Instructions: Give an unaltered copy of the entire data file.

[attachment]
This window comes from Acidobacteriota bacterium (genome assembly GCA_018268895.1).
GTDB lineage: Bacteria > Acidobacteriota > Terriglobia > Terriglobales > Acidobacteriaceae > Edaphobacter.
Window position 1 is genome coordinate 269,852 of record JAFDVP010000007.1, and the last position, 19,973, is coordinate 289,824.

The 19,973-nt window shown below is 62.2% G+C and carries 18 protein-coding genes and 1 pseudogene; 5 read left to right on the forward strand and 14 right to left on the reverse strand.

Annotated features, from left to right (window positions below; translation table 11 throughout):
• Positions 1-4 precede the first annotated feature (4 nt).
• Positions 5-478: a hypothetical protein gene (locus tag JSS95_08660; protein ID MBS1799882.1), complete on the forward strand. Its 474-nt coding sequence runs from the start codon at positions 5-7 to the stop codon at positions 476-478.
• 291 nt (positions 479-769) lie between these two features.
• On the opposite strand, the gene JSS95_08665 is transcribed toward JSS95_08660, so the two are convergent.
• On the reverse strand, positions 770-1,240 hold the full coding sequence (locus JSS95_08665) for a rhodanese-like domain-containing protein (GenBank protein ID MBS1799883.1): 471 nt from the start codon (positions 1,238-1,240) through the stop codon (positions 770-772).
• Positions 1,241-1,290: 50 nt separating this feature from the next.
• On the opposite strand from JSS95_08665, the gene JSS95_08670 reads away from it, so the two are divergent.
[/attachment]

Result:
This window comes from Acidobacteriota bacterium (genome assembly GCA_018268895.1).
GTDB lineage: Bacteria > Acidobacteriota > Terriglobia > Terriglobales > Acidobacteriaceae > Edaphobacter.
Window position 1 is genome coordinate 269,852 of record JAFDVP010000007.1, and the last position, 19,973, is coordinate 289,824.

The 19,973-nt window shown below is 62.2% G+C and carries 18 protein-coding genes and 1 pseudogene; 5 read left to right on the forward strand and 14 right to left on the reverse strand.

Annotated features, from left to right (window positions below; translation table 11 throughout):
• Positions 1-4 precede the first annotated feature (4 nt).
• Positions 5-478: a hypothetical protein gene (locus tag JSS95_08660; protein ID MBS1799882.1), complete on the forward strand. Its 474-nt coding sequence runs from the start codon at positions 5-7 to the stop codon at positions 476-478.
• 291 nt (positions 479-769) lie between these two features.
• On the opposite strand, the gene JSS95_08665 is transcribed toward JSS95_08660, so the two are convergent.
• On the reverse strand, positions 770-1,240 hold the full coding sequence (locus JSS95_08665) for a rhodanese-like domain-containing protein (GenBank protein ID MBS1799883.1): 471 nt from the start codon (positions 1,238-1,240) through the stop codon (positions 770-772).
• Positions 1,241-1,290: 50 nt separating this feature from the next.
• On the opposite strand from JSS95_08665, the gene JSS95_08670 reads away from it, so the two are divergent.